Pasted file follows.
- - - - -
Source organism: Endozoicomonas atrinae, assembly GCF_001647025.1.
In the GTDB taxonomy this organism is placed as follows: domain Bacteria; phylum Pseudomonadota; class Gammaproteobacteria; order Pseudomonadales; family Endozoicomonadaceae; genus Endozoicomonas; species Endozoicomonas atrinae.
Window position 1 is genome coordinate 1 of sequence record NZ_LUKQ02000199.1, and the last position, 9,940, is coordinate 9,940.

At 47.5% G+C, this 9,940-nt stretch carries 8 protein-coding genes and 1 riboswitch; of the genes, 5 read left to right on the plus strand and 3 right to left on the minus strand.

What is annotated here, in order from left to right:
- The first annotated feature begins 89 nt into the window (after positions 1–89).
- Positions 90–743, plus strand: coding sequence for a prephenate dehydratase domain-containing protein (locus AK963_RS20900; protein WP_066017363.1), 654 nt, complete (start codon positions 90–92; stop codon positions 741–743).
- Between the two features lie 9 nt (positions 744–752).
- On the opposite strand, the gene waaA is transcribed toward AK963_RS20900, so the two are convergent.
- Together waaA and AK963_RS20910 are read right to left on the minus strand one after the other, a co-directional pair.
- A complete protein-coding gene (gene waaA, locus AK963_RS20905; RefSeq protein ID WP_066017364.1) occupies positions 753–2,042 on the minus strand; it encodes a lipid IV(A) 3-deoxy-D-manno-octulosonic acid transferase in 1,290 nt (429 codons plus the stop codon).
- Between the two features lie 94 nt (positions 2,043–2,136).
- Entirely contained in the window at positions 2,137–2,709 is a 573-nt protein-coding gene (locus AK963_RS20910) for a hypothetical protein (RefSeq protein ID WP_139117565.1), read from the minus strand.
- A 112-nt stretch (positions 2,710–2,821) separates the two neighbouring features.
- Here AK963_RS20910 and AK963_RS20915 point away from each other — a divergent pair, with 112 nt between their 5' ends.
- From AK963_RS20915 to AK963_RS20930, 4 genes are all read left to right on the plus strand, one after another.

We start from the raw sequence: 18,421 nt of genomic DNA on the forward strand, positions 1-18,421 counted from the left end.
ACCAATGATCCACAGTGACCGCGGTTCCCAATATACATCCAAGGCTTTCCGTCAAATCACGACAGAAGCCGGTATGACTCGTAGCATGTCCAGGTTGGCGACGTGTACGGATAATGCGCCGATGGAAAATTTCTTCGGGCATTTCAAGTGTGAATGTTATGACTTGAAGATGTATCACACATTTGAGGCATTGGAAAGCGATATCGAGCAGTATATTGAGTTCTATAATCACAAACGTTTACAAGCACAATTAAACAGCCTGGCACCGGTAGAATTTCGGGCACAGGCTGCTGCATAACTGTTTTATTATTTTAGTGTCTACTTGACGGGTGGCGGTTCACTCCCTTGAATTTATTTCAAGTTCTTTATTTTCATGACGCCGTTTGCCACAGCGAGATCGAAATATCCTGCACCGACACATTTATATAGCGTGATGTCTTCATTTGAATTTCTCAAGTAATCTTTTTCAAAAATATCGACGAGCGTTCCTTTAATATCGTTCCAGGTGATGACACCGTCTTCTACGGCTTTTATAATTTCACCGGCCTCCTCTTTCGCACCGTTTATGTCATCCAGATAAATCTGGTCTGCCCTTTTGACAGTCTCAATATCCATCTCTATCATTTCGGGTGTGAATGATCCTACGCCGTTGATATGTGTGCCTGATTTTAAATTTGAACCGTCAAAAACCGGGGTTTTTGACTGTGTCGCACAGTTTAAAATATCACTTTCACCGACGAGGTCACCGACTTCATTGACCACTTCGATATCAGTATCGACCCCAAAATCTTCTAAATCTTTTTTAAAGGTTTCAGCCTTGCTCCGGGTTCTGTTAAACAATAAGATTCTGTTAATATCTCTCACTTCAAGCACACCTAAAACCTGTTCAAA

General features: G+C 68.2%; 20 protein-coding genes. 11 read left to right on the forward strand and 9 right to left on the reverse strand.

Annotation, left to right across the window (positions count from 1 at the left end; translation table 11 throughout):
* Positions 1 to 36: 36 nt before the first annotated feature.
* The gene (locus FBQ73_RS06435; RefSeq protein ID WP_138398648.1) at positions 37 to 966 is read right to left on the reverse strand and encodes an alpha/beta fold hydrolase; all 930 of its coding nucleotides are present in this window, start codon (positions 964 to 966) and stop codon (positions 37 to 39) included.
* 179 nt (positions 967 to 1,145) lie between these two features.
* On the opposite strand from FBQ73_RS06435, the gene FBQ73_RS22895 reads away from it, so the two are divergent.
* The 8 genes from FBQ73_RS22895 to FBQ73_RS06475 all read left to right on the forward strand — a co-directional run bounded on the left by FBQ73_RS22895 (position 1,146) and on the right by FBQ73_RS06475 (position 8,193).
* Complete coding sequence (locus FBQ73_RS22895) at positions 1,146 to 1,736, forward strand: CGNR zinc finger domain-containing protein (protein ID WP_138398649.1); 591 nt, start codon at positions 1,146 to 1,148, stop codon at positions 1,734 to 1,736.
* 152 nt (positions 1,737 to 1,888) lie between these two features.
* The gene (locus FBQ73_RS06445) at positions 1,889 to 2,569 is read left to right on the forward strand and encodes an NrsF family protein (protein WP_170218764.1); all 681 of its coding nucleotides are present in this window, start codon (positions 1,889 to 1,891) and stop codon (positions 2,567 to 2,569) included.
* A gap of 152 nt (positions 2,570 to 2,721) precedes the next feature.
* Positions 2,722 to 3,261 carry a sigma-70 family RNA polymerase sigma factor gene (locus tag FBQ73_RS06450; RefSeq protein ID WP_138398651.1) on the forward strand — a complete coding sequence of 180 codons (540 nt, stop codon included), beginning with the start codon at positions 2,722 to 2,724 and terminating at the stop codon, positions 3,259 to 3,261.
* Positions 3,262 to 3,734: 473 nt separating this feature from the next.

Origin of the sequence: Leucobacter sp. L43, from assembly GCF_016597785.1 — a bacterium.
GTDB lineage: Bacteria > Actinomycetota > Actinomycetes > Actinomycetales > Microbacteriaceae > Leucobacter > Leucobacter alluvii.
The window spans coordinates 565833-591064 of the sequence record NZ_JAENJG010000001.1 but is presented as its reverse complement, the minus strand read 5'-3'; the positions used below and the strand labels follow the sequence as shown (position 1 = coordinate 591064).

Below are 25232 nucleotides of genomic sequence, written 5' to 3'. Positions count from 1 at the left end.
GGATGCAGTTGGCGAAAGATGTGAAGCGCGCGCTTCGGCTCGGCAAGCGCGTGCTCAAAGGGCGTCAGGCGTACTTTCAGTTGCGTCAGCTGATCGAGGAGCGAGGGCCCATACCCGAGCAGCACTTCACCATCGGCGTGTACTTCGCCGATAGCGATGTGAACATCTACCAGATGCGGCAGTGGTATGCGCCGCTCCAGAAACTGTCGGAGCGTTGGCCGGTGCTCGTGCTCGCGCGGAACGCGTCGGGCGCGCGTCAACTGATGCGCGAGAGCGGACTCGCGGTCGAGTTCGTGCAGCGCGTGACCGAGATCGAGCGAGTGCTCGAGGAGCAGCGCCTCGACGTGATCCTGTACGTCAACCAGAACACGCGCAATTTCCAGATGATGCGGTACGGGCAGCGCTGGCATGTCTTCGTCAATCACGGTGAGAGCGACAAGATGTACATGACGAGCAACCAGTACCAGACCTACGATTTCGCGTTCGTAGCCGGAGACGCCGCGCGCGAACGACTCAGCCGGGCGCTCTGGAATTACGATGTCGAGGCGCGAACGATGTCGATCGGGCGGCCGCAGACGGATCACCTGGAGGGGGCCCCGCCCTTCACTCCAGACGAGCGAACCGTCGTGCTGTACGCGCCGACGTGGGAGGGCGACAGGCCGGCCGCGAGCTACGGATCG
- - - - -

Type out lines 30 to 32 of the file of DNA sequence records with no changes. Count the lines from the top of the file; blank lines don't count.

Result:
* Positions 2,722 to 3,261 carry a sigma-70 family RNA polymerase sigma factor gene (locus tag FBQ73_RS06450; RefSeq protein ID WP_138398651.1) on the forward strand — a complete coding sequence of 180 codons (540 nt, stop codon included), beginning with the start codon at positions 2,722 to 2,724 and terminating at the stop codon, positions 3,259 to 3,261.
* Positions 3,262 to 3,734: 473 nt separating this feature from the next.

Origin of the sequence: Leucobacter sp. L43, from assembly GCF_016597785.1 — a bacterium.